Related topics: diabetes · alzheimer s disease · brain · cancer · protein

Researchers find ways to improve on soap and water

Nanosafety researchers at the Harvard T.H. Chan School of Public Health have developed a new intervention to fight infectious disease by more effectively disinfecting the air around us, our food, our hands, and whatever else ...

Stopping yellow spot fungus that attacks wheat crops

Scientists from the Centre for Crop and Disease Management (CCDM) and Curtin University in Western Australia have used an advanced imaging technique at the Australian Synchrotron for an in-depth look at how a fungus found ...

Disarming bacteria with mucus and phages

Millions of people are treated with antibiotics each year for infections or as a preventative measure. The Centers for Disease Control and Prevention reports that at least 2.8 million people are infected with antibiotic-resistant ...

Researchers decode the circuitry of neuromuscular organoids

The Gouti lab from the Max Delbrück Center for Molecular Medicine in the Helmholtz Association (MDC) has developed functional neuromuscular organoids (NMOs) that self-organize into spinal cord neurons and muscle tissue. ...

Factors that ensure cellular protein production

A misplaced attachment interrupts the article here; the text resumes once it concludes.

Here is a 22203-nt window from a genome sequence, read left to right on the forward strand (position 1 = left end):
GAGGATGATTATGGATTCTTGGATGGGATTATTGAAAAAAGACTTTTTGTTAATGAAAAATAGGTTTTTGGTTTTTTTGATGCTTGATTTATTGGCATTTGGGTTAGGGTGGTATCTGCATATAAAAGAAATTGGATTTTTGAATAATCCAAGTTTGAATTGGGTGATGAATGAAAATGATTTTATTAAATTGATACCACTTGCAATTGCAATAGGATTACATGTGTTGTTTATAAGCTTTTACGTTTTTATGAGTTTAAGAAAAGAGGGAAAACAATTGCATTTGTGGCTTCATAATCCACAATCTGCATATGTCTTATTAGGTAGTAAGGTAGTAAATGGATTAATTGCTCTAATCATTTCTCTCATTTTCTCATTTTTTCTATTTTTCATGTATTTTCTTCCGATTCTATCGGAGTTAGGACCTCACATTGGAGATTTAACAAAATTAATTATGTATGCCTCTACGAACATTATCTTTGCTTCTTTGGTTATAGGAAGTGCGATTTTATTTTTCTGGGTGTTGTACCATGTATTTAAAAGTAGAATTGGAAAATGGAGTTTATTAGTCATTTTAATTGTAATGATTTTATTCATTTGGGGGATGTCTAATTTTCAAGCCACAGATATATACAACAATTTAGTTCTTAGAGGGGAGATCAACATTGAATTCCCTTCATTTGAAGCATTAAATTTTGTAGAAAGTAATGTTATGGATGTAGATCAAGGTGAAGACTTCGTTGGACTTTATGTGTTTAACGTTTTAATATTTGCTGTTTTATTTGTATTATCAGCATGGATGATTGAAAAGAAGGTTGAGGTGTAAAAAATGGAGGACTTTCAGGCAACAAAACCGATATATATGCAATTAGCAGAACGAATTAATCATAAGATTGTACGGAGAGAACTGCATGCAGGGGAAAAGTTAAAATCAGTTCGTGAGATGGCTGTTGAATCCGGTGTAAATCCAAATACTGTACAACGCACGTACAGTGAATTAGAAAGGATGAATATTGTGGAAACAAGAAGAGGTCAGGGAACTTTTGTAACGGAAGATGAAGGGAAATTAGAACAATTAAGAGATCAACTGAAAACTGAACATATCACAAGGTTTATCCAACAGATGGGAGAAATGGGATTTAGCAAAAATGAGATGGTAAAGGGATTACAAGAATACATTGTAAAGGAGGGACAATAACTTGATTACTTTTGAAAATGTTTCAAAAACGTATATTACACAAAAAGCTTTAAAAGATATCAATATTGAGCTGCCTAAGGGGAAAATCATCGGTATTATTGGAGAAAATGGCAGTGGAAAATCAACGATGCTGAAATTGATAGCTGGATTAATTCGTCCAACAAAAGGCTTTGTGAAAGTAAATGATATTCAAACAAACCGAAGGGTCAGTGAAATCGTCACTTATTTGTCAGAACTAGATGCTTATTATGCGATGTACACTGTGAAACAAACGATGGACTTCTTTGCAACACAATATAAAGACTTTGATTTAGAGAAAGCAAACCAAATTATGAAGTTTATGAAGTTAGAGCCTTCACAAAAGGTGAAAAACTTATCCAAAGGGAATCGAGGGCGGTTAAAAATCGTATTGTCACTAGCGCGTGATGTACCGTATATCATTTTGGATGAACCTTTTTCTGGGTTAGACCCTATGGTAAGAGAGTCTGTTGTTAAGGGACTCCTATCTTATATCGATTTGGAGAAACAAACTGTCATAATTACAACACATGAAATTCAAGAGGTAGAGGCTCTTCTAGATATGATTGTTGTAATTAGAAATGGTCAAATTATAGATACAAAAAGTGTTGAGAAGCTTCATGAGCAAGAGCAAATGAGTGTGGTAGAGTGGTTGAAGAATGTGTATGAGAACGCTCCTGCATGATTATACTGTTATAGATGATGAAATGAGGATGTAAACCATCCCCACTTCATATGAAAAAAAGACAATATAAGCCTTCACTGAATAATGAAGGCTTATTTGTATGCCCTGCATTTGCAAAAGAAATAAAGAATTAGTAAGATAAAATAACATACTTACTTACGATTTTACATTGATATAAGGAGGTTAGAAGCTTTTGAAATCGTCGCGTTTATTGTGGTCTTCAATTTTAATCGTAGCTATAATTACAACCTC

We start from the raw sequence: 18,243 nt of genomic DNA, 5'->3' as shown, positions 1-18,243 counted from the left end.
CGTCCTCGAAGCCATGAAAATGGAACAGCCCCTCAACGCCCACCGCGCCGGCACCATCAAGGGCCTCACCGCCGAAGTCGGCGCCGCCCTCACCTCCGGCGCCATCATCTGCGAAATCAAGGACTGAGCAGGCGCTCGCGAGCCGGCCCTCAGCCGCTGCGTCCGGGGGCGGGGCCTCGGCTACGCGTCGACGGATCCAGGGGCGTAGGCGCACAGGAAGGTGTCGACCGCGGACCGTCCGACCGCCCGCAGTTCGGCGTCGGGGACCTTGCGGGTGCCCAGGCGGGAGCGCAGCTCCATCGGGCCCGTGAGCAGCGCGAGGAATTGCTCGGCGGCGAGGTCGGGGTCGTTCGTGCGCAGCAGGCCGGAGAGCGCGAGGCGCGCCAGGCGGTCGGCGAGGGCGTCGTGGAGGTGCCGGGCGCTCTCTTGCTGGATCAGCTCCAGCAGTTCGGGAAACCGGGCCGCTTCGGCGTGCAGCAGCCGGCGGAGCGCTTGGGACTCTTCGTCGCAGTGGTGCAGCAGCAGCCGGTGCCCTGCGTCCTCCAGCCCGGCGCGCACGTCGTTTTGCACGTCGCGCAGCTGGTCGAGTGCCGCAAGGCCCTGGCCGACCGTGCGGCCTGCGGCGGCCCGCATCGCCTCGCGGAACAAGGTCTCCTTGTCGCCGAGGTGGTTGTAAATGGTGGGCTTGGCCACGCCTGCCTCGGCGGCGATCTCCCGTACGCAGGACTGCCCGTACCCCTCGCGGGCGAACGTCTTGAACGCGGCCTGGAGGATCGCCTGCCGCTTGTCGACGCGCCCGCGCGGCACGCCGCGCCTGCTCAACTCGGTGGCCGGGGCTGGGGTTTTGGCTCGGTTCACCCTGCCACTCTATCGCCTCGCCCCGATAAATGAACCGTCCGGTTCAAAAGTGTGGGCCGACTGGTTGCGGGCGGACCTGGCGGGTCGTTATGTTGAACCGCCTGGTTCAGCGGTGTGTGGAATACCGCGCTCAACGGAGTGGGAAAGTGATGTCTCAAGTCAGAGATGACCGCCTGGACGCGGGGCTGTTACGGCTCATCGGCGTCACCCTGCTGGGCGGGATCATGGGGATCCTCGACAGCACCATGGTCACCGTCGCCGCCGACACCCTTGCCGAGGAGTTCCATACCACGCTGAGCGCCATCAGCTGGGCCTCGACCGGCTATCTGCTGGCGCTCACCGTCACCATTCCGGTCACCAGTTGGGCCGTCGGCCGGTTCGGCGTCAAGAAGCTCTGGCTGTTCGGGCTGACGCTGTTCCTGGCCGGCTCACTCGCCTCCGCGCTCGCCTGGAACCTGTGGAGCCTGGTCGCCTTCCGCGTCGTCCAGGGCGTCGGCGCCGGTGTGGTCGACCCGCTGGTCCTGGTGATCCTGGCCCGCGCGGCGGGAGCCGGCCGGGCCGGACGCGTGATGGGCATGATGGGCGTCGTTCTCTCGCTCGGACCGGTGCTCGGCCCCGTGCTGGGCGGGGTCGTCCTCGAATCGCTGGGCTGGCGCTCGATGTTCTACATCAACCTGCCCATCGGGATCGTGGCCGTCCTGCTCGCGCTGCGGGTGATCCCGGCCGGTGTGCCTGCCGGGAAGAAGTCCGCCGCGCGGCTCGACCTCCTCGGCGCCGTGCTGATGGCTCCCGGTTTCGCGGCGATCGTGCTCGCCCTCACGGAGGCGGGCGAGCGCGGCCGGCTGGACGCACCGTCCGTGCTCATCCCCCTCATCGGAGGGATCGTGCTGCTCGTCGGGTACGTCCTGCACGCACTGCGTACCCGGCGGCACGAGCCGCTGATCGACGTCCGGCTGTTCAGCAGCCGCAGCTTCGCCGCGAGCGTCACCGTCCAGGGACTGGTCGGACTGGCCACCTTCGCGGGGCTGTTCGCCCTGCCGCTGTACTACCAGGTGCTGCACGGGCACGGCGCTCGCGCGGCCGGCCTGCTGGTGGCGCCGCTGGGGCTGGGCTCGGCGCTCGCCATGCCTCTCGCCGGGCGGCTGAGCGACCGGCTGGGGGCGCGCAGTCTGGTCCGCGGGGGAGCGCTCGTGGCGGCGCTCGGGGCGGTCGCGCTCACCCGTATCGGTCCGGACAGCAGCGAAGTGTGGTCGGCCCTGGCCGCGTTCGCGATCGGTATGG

Defects in tRNA biogenesis influence gene expression and are associated with many types of human diseases, such as cancer and neurological diseases. In his thesis, Fu Xu contributes to new knowledge about the factors that ...

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Disease

A disease or medical problem is an abnormal condition of an organism that impairs bodily functions, associated with specific symptoms and signs. It may be caused by external factors, such as invading organisms, or it may be caused by internal dysfunctions, such as autoimmune diseases.

In human beings, "disease" is often used more broadly to refer to any condition that causes extreme pain, dysfunction, distress, social problems, and/or death to the person afflicted, or similar problems for those in contact with the person. In this broader sense, it sometimes includes injuries, disabilities, disorders, syndromes, infections, isolated symptoms, deviant behaviors, and atypical variations of structure and function, while in other contexts and for other purposes these may be considered distinguishable categories.

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